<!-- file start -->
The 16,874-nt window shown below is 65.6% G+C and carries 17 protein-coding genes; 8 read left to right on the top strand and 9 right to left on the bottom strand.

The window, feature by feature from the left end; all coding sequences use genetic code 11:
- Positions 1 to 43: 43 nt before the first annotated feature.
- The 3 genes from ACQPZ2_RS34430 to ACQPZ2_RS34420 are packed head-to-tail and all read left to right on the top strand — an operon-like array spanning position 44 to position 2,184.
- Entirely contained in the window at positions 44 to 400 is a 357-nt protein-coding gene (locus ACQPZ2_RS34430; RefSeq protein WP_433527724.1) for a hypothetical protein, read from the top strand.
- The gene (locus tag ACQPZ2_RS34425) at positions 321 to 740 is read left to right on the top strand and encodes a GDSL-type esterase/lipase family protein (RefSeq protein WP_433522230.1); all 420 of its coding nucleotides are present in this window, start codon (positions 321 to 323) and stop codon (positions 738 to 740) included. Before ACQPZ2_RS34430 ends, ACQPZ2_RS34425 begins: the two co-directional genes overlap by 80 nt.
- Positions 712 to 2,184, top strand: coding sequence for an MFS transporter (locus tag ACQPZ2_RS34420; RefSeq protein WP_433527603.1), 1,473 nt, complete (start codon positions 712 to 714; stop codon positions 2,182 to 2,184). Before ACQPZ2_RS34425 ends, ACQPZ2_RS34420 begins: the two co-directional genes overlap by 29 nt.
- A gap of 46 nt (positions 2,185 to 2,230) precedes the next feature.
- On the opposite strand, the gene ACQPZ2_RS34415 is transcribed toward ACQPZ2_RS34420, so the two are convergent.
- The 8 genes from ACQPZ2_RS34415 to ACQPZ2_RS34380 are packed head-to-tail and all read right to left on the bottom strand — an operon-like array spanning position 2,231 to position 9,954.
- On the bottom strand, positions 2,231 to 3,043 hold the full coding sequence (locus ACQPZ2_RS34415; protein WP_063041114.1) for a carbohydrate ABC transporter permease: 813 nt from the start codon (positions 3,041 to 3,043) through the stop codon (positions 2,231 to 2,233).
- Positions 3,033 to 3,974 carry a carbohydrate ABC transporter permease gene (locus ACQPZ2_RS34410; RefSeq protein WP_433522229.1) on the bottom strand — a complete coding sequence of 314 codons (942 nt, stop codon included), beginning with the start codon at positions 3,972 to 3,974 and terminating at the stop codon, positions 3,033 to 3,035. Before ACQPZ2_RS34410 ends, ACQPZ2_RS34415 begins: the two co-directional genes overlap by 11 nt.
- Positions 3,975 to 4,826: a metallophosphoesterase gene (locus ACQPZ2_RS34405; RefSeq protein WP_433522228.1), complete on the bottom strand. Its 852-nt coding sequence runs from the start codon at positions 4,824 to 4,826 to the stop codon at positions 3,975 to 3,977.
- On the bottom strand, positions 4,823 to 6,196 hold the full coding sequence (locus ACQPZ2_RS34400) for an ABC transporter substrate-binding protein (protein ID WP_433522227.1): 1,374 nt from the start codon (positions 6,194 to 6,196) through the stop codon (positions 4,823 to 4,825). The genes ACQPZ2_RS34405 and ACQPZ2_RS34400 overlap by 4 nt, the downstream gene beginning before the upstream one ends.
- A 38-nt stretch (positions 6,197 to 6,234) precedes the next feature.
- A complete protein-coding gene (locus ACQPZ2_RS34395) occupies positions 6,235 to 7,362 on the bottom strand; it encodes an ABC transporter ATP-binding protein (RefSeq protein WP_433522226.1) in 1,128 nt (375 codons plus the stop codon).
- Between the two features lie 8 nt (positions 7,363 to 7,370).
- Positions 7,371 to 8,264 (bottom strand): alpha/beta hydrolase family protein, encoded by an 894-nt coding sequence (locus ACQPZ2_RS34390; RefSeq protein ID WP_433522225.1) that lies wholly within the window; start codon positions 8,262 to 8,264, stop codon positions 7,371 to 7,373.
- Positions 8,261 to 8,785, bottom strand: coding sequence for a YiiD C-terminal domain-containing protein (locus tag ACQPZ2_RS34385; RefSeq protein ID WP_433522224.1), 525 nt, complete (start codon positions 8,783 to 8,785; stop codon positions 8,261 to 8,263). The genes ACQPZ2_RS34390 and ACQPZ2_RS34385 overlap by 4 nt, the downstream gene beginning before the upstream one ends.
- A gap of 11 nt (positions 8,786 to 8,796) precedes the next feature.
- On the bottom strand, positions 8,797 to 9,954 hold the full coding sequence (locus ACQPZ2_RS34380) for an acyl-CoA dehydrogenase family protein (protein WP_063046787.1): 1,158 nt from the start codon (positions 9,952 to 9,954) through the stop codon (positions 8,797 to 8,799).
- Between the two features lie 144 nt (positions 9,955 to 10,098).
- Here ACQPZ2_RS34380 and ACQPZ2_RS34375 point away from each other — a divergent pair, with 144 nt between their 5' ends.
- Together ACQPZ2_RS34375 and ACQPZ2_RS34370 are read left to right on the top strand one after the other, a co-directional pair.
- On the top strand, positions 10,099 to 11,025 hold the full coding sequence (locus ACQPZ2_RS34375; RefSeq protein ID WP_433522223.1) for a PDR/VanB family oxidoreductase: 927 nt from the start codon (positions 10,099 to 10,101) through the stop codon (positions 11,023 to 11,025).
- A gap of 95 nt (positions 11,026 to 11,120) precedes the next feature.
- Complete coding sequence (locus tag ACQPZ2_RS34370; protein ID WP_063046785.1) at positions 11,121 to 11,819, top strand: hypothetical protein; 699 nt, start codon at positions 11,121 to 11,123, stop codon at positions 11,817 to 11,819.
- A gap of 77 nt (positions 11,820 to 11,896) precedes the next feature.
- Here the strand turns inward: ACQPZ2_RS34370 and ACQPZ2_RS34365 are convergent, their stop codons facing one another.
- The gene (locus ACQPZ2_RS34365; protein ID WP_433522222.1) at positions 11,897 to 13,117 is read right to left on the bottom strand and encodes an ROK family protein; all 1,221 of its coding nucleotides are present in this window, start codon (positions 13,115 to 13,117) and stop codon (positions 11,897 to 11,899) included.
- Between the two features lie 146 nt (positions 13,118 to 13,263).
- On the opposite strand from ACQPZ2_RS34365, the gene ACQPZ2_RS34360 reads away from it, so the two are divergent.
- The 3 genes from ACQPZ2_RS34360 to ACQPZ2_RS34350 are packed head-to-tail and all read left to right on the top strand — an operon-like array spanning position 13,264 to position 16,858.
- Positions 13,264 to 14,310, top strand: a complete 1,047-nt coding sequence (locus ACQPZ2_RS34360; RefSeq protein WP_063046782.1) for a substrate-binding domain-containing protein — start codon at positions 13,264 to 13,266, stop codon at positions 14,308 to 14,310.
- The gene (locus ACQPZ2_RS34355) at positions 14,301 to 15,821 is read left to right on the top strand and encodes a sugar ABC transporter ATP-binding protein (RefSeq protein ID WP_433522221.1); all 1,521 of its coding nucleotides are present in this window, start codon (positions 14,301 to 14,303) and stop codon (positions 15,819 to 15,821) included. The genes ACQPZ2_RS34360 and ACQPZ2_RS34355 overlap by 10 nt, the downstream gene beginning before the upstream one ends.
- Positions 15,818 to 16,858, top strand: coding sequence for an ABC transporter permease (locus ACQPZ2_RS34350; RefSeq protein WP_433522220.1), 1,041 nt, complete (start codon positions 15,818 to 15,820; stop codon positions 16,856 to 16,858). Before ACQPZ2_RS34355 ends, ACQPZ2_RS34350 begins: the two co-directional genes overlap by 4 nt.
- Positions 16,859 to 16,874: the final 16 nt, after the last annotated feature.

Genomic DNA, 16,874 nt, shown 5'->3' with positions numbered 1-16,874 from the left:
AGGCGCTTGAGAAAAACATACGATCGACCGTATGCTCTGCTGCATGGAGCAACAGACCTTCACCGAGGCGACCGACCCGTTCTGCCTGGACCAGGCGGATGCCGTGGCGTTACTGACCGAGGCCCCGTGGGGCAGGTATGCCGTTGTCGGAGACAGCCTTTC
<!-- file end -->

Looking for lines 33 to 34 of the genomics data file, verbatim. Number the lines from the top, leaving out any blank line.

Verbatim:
- The 3 genes from ACQPZ2_RS34360 to ACQPZ2_RS34350 are packed head-to-tail and all read left to right on the top strand — an operon-like array spanning position 13,264 to position 16,858.
- Positions 13,264 to 14,310, top strand: a complete 1,047-nt coding sequence (locus ACQPZ2_RS34360; RefSeq protein WP_063046782.1) for a substrate-binding domain-containing protein — start codon at positions 13,264 to 13,266, stop codon at positions 14,308 to 14,310.